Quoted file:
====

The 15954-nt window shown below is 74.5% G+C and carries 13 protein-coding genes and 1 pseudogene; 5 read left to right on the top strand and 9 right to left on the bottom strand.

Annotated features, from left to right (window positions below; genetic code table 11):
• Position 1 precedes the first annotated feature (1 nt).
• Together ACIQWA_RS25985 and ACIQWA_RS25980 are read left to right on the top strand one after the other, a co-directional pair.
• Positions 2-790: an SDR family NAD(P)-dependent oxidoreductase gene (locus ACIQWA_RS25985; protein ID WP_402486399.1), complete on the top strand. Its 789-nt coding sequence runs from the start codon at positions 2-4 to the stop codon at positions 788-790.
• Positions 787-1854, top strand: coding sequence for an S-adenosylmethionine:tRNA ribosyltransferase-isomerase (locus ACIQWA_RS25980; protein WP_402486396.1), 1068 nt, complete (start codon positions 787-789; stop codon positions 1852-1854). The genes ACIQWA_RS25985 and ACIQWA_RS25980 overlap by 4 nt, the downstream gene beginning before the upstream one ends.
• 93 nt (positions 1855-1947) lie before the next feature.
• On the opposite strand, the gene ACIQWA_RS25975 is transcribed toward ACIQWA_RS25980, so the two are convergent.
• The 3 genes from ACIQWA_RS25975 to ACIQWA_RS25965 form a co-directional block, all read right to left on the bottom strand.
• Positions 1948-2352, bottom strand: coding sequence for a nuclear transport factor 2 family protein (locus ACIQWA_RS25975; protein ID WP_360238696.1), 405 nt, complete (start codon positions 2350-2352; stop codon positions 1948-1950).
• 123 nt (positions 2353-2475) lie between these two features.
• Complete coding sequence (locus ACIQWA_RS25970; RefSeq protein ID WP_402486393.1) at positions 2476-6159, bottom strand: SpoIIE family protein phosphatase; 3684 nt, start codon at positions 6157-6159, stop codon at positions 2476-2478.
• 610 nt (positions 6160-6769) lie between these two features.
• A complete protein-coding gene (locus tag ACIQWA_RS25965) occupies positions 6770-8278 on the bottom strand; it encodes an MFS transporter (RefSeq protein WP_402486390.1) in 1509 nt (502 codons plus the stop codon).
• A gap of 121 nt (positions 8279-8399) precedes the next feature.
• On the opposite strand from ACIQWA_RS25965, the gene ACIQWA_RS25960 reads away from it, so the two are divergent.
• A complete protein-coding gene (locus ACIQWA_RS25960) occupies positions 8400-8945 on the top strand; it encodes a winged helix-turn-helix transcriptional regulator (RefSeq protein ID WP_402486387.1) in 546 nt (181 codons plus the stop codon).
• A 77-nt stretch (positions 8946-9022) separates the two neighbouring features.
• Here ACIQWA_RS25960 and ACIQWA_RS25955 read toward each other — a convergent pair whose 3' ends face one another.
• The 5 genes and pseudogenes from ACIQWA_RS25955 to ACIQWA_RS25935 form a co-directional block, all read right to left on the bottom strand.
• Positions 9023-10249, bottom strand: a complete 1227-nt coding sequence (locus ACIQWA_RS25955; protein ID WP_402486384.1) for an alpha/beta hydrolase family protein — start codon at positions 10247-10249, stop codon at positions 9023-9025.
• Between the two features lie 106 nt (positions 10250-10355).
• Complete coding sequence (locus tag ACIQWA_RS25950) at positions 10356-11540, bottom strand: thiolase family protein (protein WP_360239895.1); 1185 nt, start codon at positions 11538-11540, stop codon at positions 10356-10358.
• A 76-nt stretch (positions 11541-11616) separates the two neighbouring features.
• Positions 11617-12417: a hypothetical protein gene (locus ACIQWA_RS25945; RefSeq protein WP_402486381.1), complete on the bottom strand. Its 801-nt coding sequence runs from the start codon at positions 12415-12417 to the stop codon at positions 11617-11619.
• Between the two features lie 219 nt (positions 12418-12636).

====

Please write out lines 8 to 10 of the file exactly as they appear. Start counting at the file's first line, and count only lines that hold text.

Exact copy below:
• On the opposite strand, the gene ACIQWA_RS25975 is transcribed toward ACIQWA_RS25980, so the two are convergent.
• The 3 genes from ACIQWA_RS25975 to ACIQWA_RS25965 form a co-directional block, all read right to left on the bottom strand.
• Positions 1948-2352, bottom strand: coding sequence for a nuclear transport factor 2 family protein (locus ACIQWA_RS25975; protein ID WP_360238696.1), 405 nt, complete (start codon positions 2350-2352; stop codon positions 1948-1950).